The adage Travis Torrence’s parents handed him as they packed him off to college has become a cornerstone of his work ethic. “They said, ‘We’re sending you to college to make a better life for yourself,’” Torrence says. “The subtext was all about that old adage, ‘We make a living by what we get, but we make a life by what we give.’”
Now the vice president of legal for Jiffy Lube International and senior legal counsel for Shell Oil, Torrence oversees a network of 2,000 locally owned and operated quick lube and light maintenance shops across the nation. He brings his parents’ lesson to his work and to his projects outside of the office.
When Torrence was a junior in college, he lost his mother after a fast and devastating battle with colorectal cancer. “My dad didn’t know how to deal with his own grief, let alone mine. It was probably one of the darkest periods of my life,” he says.
That period led Torrence to Bo’s Place, a grief support center that helps children and families who have lost a loved one. He is president-elect of the organization’s board of directors, and his perspective helps him in the center’s mission to aid those who are grieving. “I don’t think that anyone, especially children, should have to go through that process alone,” he says. “To get through it, I had to show an immense amount of resilience. I had to grow up really quickly, and I had to focus on what was important.”
He adds, “I tell people going through the same situation to take a step back and really acknowledge their grief, acknowledge what they are feeling, and try to do their best to pay homage and tribute to the loved one who has passed on.”
Torrence is also a member of the executive committee for the AIDS Foundation of Houston’s board of directors, which works on prevention as well as providing
“It’s incumbent on us to use our special skills and unique talents to shape society for the better.”
housing and supportive services to individuals and families impacted by HIV/AIDS.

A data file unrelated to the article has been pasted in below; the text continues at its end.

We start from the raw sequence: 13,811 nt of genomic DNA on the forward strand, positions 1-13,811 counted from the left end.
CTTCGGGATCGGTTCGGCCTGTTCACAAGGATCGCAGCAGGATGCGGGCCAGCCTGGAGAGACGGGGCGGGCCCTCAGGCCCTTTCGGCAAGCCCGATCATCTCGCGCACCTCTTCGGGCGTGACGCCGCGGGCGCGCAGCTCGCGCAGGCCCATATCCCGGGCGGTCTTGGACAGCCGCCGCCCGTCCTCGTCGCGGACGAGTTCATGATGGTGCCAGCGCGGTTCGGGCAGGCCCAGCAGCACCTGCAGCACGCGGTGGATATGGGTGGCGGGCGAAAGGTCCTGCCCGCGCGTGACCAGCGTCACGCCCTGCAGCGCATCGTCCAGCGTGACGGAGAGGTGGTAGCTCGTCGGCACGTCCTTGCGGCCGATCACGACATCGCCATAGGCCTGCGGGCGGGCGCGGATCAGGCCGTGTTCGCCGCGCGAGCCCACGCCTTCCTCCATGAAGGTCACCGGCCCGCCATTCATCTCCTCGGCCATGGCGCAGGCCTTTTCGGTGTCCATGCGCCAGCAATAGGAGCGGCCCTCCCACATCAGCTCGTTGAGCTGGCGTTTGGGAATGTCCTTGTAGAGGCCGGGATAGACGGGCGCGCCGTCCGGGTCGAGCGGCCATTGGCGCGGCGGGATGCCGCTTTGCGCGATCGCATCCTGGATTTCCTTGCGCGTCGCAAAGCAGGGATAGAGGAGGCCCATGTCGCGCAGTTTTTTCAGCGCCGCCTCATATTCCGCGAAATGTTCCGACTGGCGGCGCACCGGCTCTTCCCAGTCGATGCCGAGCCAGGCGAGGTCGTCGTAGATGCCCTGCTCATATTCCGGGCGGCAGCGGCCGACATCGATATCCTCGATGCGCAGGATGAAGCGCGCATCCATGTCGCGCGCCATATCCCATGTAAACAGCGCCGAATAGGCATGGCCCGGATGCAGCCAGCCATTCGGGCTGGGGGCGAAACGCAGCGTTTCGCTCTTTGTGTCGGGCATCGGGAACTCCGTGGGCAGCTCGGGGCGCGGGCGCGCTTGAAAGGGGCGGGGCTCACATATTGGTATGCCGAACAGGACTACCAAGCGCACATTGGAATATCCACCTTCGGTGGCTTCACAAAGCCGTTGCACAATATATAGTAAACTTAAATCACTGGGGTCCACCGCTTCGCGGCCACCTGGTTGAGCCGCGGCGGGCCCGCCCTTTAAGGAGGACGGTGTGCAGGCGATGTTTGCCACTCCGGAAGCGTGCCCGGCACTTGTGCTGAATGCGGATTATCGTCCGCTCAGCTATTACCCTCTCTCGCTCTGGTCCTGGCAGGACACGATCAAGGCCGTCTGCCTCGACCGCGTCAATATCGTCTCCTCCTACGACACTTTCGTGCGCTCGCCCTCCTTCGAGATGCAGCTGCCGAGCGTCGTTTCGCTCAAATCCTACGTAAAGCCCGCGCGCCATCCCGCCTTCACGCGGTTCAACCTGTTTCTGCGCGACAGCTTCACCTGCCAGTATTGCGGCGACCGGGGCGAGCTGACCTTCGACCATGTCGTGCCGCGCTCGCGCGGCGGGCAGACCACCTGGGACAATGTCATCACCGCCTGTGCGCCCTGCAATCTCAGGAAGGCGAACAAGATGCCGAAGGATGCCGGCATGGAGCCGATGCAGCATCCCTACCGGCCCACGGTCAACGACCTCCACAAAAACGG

He chaired World AIDS Day for the group a few years ago.
Torrenced chaired the homeless committee for the Houston Bar Association and collected more than 10,000 items of clothing and 23,000 diapers from 92 law firms in Houston, Texas, for families in need across the city.
Torrence works on projects that help people facing their darkest times; still, he isn’t afraid to have a little fun. Torrence is the reigning champion of Dancing with the Stars of Houston; he earned that title at a gala while performing original Janet Jackson choreography. He raised money for Urban Souls Dance Company, an organization that teaches children from low-income families how to dance, which builds their confidence, self-esteem, and artistry.
In the near future, Torrence plans to work with Victory Fund, an organization that vets and supports LGBT candidates for local, state, and national office. He will serve as honorary chair of the Victory Fund champagne brunch in Houston.
This initiative is part of his long commitment to inclusion; he is passionate about increasing diversity in the legal field. “I want to leave the legal profession better and more diverse than I found it,” he says. “We reach better, more creative, and the most cost-effective solutions when we bring people together who view issues and problems through a different lens or perspective.”
For the last two years, Torrence has been the chair of the Texas Minority Counsel program, which opens doors for female and minority attorneys through networking and mentorship. The group visits local elementary schools in diverse neighborhoods and talks about the importance of the legal profession.
Lawyers are uniquely suited to give back in the nonprofit sector, Torrence explains. He says lawyers’ skills in organization, analyzing, attention to detail, and negotiation can all be beneficial for nonprofits.
Torrence says he sees giving back as going hand-in-hand with being a lawyer.
“I truly believe that the law is a noble profession, and we’re really fortunate to get to be a part of it,” Torrence says. “Since the beginning of time, lawyers have been seen as a force for good, and we need to continue that legacy. It’s incumbent on us to use our special skills and unique talents to shape society for the better.”
Torrence always remembers the words of Maya Angelou when working for a cause he is passionate about: “You should try to be the rainbow in someone else’s cloud.” That’s why his favorite part of his philanthropic work is seeing the impact it has on the community.
“The smiles on the faces of kids who are dealing with grief, children who don’t get to smile very often, that warms my heart,” Torrence says. “Seeing the gratitude in the eyes of residents in housing communities sponsored by the AIDS Foundation of Houston, or the maturity and self-esteem in kids who dance with Urban Souls Dance Company—all of that is what drives me.”